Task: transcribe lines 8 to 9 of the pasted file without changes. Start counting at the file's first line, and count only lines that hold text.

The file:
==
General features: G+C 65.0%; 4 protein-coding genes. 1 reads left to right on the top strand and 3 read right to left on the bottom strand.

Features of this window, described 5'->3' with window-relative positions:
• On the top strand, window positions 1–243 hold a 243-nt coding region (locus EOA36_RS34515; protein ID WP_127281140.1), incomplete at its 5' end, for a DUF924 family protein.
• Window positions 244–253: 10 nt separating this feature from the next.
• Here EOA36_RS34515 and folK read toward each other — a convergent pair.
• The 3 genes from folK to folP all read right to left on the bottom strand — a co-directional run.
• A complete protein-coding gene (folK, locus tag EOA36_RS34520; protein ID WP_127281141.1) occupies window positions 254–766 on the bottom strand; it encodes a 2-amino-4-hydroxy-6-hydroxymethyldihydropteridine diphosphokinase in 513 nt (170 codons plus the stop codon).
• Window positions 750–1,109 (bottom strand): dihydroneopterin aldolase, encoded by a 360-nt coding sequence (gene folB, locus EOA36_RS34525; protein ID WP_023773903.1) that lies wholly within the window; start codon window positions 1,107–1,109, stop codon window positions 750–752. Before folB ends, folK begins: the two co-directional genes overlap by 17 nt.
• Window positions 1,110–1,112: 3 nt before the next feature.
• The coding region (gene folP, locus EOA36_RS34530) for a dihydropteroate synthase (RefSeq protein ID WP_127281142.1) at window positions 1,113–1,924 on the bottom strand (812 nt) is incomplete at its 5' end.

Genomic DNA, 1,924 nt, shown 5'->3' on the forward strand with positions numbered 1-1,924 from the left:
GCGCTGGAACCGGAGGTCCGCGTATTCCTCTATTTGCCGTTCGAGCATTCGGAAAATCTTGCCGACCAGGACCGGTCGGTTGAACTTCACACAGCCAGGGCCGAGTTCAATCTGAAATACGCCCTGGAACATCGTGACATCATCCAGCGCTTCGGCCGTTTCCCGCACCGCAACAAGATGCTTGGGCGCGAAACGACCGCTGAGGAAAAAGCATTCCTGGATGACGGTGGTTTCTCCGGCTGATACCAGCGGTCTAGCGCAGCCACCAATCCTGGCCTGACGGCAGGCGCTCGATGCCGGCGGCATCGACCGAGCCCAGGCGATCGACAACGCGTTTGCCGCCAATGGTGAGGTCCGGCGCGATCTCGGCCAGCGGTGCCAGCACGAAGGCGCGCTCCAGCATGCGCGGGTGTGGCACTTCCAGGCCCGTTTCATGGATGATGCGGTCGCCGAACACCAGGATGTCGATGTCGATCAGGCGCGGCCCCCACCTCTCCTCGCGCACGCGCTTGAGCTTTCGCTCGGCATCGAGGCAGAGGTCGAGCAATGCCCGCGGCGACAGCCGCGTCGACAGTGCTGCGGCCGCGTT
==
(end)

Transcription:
• Window positions 750–1,109 (bottom strand): dihydroneopterin aldolase, encoded by a 360-nt coding sequence (gene folB, locus EOA36_RS34525; protein ID WP_023773903.1) that lies wholly within the window; start codon window positions 1,107–1,109, stop codon window positions 750–752. Before folB ends, folK begins: the two co-directional genes overlap by 17 nt.
• Window positions 1,110–1,112: 3 nt before the next feature.